(badump bump)

witcombusa
03-06-2012, 01:01 PM
As one of my riding buddies, who has ridden extensively in Italy and in France, said, when asked his preference: " I'd say seven days out of seven, I'd choose France."
Take a Michelin map, or use viamichelin.com, pick any area you like, look for a network of white roads, go there. No worries. Earlier in the season, I like to find an area up against the mountains or the massif, where there is a mix of climbs and flats. Later, anything goes.
And did you know that the French have been engineering roads to have even grades below 8% wherever possible since the 1800 's? They decided those old roman roads which went in straight lines over hill and dale were for the birds. The result, for cycling, is astounding.

You live in VT and prefer hills under 8%? :confused:

I like the steep stuff, makes for better scenery

the bottle ride
03-06-2012, 01:12 PM
Allez les bleus!

From a bike culture view point I will take Italy- as long as I can eat in Northern Italy.

But as a place to visit and ride, France is head and shoulders above Italy- quiet roads exist even around busy towns.

tannhauser
03-06-2012, 01:19 PM
SoCal > France > Italy: funniest thing I've read this morning. Might as well have said Omaha > SoCal.

Excellent OP. One thing Italy does better than anywhere is developing world class motorsports talent. Yes, of course, it's exhibited on the roads too much.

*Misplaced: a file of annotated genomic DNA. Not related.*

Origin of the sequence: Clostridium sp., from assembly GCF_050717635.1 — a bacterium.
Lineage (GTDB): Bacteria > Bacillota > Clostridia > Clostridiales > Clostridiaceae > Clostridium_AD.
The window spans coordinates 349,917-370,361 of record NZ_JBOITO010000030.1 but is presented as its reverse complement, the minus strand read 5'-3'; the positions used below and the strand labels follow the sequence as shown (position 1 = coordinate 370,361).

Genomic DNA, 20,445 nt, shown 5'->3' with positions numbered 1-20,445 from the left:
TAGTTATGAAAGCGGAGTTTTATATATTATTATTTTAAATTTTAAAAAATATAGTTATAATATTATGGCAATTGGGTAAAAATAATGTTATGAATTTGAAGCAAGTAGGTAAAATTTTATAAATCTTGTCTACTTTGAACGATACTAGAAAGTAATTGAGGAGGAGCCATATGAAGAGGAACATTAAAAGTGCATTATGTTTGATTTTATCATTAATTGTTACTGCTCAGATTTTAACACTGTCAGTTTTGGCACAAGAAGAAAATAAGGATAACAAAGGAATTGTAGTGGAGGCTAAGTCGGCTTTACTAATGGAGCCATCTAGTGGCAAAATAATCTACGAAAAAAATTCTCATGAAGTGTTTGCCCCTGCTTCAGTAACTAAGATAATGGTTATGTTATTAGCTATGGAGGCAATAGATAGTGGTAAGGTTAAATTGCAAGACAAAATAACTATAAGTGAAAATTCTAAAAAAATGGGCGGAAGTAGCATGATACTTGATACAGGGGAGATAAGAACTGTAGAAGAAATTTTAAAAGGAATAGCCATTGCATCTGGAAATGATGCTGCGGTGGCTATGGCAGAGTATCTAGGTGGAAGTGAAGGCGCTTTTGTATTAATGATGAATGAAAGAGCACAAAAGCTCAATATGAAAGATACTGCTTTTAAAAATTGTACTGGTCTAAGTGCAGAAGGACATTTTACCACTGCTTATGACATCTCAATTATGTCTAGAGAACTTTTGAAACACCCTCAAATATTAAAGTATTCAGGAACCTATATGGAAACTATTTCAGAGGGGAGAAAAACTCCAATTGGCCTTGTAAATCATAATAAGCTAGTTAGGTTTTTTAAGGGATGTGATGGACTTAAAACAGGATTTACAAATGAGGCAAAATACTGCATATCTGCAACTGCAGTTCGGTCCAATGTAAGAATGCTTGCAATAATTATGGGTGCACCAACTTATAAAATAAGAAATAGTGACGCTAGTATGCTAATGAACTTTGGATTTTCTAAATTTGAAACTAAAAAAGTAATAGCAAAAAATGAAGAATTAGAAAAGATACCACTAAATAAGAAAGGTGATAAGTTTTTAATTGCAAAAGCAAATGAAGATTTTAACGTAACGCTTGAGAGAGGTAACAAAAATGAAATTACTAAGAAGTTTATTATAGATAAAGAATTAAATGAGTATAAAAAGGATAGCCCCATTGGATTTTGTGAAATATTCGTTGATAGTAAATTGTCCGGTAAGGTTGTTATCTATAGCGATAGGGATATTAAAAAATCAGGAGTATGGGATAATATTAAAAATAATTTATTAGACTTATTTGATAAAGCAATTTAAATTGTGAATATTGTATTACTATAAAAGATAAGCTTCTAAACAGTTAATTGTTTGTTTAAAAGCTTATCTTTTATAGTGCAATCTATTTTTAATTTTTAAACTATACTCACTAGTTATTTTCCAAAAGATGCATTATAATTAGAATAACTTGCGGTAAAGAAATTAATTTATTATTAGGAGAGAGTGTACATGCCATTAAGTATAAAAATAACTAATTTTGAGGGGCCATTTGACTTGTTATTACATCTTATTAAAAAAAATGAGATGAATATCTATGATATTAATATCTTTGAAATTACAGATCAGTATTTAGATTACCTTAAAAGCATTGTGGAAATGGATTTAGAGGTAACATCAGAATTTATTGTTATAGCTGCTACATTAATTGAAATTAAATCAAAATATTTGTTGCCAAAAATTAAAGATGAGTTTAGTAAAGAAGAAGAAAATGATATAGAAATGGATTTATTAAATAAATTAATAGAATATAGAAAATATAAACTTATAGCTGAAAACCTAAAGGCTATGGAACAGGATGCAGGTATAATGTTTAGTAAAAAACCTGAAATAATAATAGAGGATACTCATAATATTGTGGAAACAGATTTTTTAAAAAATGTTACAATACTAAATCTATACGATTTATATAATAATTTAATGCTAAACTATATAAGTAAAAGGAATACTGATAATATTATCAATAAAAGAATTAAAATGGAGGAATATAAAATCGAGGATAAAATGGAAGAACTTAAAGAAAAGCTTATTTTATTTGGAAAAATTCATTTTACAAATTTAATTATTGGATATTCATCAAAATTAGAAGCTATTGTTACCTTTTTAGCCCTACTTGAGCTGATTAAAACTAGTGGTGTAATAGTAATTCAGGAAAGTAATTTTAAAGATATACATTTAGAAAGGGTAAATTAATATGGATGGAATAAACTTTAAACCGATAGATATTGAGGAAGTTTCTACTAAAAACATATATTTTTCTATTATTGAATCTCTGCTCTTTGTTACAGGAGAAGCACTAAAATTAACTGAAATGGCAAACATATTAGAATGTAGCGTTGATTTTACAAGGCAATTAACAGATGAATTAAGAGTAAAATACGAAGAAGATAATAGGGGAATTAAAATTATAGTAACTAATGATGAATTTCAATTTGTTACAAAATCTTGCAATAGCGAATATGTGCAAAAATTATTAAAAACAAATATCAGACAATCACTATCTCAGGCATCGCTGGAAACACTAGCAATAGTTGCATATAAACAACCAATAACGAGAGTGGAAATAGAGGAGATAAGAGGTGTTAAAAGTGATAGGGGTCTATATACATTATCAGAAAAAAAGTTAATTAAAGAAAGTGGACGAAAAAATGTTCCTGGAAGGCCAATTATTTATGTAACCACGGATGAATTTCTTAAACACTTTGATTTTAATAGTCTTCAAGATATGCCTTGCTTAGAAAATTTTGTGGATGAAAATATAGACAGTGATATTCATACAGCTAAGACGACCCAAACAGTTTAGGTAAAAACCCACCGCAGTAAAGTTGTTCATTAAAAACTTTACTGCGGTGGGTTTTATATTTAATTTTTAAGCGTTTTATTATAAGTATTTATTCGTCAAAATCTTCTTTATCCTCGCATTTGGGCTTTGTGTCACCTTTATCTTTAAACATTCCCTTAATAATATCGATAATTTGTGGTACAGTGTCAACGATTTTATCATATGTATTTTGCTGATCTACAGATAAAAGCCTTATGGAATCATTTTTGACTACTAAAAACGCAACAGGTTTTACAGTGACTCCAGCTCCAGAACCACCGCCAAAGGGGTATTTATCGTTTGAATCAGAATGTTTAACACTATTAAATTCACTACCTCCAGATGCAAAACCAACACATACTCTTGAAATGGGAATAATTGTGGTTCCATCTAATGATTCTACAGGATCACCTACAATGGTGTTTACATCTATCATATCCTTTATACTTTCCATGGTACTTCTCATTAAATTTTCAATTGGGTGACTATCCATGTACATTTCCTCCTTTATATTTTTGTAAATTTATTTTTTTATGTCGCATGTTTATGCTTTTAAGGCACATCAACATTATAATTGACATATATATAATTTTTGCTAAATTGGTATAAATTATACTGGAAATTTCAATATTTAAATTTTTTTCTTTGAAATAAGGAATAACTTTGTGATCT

Some French bakeries also have pork-product filled thingies, in case sugar/fat isn't enough fuel.

Italy wins on coffee, no doubt.

French secondary roads are indeed velvet and are relatively car-free.

merlinmurph
03-06-2012, 01:21 PM
Because you do a great job convincing me to ride there some day.
Never ridden in France. Got to do a 3-hour ride in Italy once a few years ago and it is definitely one of my favorite all-time bike rides of my life. That one ride convinced me I have to go back.

Thanks for all your posts.
Murph

mvrider
03-06-2012, 01:23 PM
I don't have first-hand experience, but I attended an informative seminar at REI last year about independent cycle touring in Europe. Here are the slides (http://www.slideshare.net/choonpiaw/independent-cycle-touring-in-europe).

My takeaways:
1. summer in the Alps is the off-season: cheaper lodging than during ski season
2. trails and train support in Germany and Switzerland are fantastic
3. switchbacks in Switzerland are flat
4. cars are required to give bikes a wide berth in France
5. high bicycle mortality rate (per km) in Italy (almost as high as in the U.S.)

572cv
03-06-2012, 01:27 PM
You live in VT and prefer hills under 8%? :confused:

I like the steep stuff, makes for better scenery

The steep stuff is fine going up :beer: Around here, there are climbs up to and over 20%, and is great getting up these every year. But I also like the elongated downhills, the seeming to never end runouts down from a col. The riding in France has different challenges and different subtleties. The riding in Vermont is wonderful in its own way, too. Its just different in the US in general.

Viper
03-06-2012, 01:33 PM
April in Paris
I Love Paris
An Evening in Roma
etc etc etc

Sinatra sang it, but he didn't really mean a word of it. Ella's or Billie Holiday's version was better. He sang the song, but what he was really thinking was:

I never knew the charm of spring
I never met it face to face
I never new my heart could sing
I never missed a warm embrace

Till April in Vegas, Flamingo's in blossom
Poker tables under palm trees
April in Vegas, this is a feeling
That no one can ever reprise